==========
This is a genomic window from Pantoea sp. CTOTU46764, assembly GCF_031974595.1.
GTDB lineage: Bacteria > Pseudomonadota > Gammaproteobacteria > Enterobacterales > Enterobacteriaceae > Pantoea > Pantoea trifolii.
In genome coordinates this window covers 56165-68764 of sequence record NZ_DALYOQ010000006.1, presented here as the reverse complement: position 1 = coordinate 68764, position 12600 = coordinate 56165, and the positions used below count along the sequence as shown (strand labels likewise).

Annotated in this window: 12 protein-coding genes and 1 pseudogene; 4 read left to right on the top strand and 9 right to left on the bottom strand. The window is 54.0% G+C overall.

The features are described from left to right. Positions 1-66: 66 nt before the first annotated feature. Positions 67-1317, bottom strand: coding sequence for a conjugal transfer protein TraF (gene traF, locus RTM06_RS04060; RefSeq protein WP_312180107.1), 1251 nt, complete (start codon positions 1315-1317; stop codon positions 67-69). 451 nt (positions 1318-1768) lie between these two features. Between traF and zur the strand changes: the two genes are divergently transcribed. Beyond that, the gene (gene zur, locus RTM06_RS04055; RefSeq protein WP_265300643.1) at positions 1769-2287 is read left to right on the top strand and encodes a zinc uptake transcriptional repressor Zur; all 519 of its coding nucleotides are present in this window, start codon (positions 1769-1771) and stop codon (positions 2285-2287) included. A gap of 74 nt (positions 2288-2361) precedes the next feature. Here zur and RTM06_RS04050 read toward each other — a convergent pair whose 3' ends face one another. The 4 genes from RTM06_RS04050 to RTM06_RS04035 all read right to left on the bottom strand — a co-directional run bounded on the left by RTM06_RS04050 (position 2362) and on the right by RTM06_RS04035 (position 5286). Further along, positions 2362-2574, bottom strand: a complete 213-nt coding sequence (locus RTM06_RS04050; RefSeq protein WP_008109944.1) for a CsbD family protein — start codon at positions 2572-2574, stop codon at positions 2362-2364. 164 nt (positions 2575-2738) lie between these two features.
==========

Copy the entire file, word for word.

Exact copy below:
This is a genomic window from Pantoea sp. CTOTU46764, assembly GCF_031974595.1.
GTDB lineage: Bacteria > Pseudomonadota > Gammaproteobacteria > Enterobacterales > Enterobacteriaceae > Pantoea > Pantoea trifolii.
In genome coordinates this window covers 56165-68764 of sequence record NZ_DALYOQ010000006.1, presented here as the reverse complement: position 1 = coordinate 68764, position 12600 = coordinate 56165, and the positions used below count along the sequence as shown (strand labels likewise).

Annotated in this window: 12 protein-coding genes and 1 pseudogene; 4 read left to right on the top strand and 9 right to left on the bottom strand. The window is 54.0% G+C overall.

The features are described from left to right. Positions 1-66: 66 nt before the first annotated feature. Positions 67-1317, bottom strand: coding sequence for a conjugal transfer protein TraF (gene traF, locus RTM06_RS04060; RefSeq protein WP_312180107.1), 1251 nt, complete (start codon positions 1315-1317; stop codon positions 67-69). 451 nt (positions 1318-1768) lie between these two features. Between traF and zur the strand changes: the two genes are divergently transcribed. Beyond that, the gene (gene zur, locus RTM06_RS04055; RefSeq protein WP_265300643.1) at positions 1769-2287 is read left to right on the top strand and encodes a zinc uptake transcriptional repressor Zur; all 519 of its coding nucleotides are present in this window, start codon (positions 1769-1771) and stop codon (positions 2285-2287) included. A gap of 74 nt (positions 2288-2361) precedes the next feature. Here zur and RTM06_RS04050 read toward each other — a convergent pair whose 3' ends face one another. The 4 genes from RTM06_RS04050 to RTM06_RS04035 all read right to left on the bottom strand — a co-directional run bounded on the left by RTM06_RS04050 (position 2362) and on the right by RTM06_RS04035 (position 5286). Further along, positions 2362-2574, bottom strand: a complete 213-nt coding sequence (locus RTM06_RS04050; RefSeq protein WP_008109944.1) for a CsbD family protein — start codon at positions 2572-2574, stop codon at positions 2362-2364. 164 nt (positions 2575-2738) lie between these two features.